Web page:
The LA Times, Thursday, December 21, 2000


Preaching the Power of Tech

    Cardinal Roger M. Mahony has been archbishop of the Archdiocese of Los Angeles--the largest flock of Roman Catholics in the country--since 1985. In 1991, he became the youngest American named to the College of Cardinals, a select group who are the pope's closest advisors and who cast votes to choose new popes.

    Mahony's interest in high tech was apparent the day he and 23 other church officials were installed as cardinals. Thousands in the overflow, invitation-only crowd at the Vatican ceremony watched it on a wall-size television lent by the L.A. diocese.

    The son of a North Hollywood electrician, Mahony, 64, is known for championing social causes while maintaining strong beliefs in official church teachings. One of his most cherished projects is a $163-million cathedral complex under construction in downtown L.A. and scheduled to open in 2002.

    COMPUTER: I use an NEC laptop, the Versa LX, for everything. I used to have a desktop computer at home and one in the office, plus a laptop, but I never had the right files in the right place. So now I'm down to one computer. We have docking stations so that when I'm at home or at the office I can use the big screen and keyboard.

    Q: And the laptop is handy for your busy travel schedule?

     The problem is finding airplanes that provide power cords. The 747s, 777s and some 767s have them, and so do the MD-11s. Alitalia, which I fly to Rome, has the sockets for them on their MD-11s, but they are not hooked up. I have written to the airline, urging them to get the system activated.

     Q: How often do you fly to Rome?

     About three times a year. It's great that when I'm there, I can use the local number for AOL to get my e-mail and check the news.

     Q: You've urged bishops to get wired to the Internet.

     About four or five years ago at a meeting of the [National Conference of Catholic Bishops], made up of 50 bishops from all over the U.S., I circulated a sheet asking if they had e-mail. About 40 of them had no idea of what I was talking about. I got back only two names--one who had e-mail and another who said he was about to get it.

     Back home we moved much faster. By 1998, the diocese not only had an Internet site, we also had our own intranet. We gave all the priests in the diocese one year, and I reminded them every month, to get a computer and online by Dec. 1, 1999. They all got their own passwords for access to our intranet, and it's been wonderful. Things we used to have to mail to all the churches we can just put on the intranet.

     Q: Did the bishops' conference ever get wired?

     They are still sending out their report by mail. But I keep pushing them.

     HAND-HELD: No, not yet. For my personal calendar, I like to see the whole week in greater detail than any PDA can provide at this point.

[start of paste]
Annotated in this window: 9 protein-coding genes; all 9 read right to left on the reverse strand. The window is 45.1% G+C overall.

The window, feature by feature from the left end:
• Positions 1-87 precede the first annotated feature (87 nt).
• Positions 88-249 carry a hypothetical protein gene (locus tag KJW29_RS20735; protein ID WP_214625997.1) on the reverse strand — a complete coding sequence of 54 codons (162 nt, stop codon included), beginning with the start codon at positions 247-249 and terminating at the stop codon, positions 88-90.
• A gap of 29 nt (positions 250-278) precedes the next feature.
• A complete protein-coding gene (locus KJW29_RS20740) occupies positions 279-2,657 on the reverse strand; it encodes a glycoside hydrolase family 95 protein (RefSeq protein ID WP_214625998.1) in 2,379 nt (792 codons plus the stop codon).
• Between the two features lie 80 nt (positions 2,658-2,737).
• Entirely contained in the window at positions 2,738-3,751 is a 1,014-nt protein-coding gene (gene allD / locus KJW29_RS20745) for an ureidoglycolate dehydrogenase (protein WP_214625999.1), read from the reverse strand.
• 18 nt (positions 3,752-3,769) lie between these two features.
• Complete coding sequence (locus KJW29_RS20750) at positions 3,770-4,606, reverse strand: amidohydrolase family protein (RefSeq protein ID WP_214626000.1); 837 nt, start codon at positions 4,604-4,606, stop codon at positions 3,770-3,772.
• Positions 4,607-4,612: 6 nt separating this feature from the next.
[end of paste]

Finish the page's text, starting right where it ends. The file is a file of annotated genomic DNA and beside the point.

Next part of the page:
We use a Daytimer, with two pages for each day. On the left side are my appointments, and if I need greater detail it goes on the right side.

     BOOKMARKED WEB SITES: I look at the Catholic News Service [] for news about the church and the Vatican's Web site [] quite a bit.

     Our own site [] has two Web cams that update pictures of the new cathedral every three minutes. The cameras are mounted in the Hall of Records across the street--one gives a faraway view [the "Site cam"] and a close-up ["Cathedral cam"]. I can check in on what's happening wherever I am.

     SCREENSAVER: I do have one, and it's a picture of the construction site I take from the Web cams. I update it when I see a new picture I like.

     CELL PHONE: A Nokia that I use all the time in the car.

     Q: Do you have one for Europe? No, because of the time difference. It's easier to communicate with my staff by e-mail when I am in Europe.

     FAVORITE TECH TOY: My hobby is amateur radio. It has gotten very high-tech, with the use of satellites and transmitting images, but I just use it to talk to people.

     Q: Do you tell them who you are?

     No. Most don't ask. If someone wants to know what kind of work I do, I just say I'm self-employed. So, it's not lying.

     HOME AUDIO/VIDEO SYSTEM: For the new rectory, we will have great sound. There will be surround sound in the big living room and the den. I installed most of the wires in the walls before the Sheetrock was put in.

     Q: You don't mean you installed it yourself?

     I did. I used 12-gauge vampire wire, which is really good and won't disintegrate.

     Q: What components will you use?

     We haven't gotten that far. The technology changes so fast, it doesn't make sense to get it yet, but we'll be digital-ready.

     When we have guests, we can play music or show videos. Or watch football games.

     HAS TECHNOLOGY CHANGED YOUR DAILY LIFE?: I have become so dependent on the computer. I can think and draft on a computer in a way that I couldn't by hand or dictation. I use it to write all my homilies and talks.

     Q: Has using a computer changed your writing?

     I think so. In the past when I had to type or write by hand, I would not go back and make little changes. I just didn't bother. But now I can go back and tweak things in a way that I think makes my writing better.

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     --As told to DAVID COLKER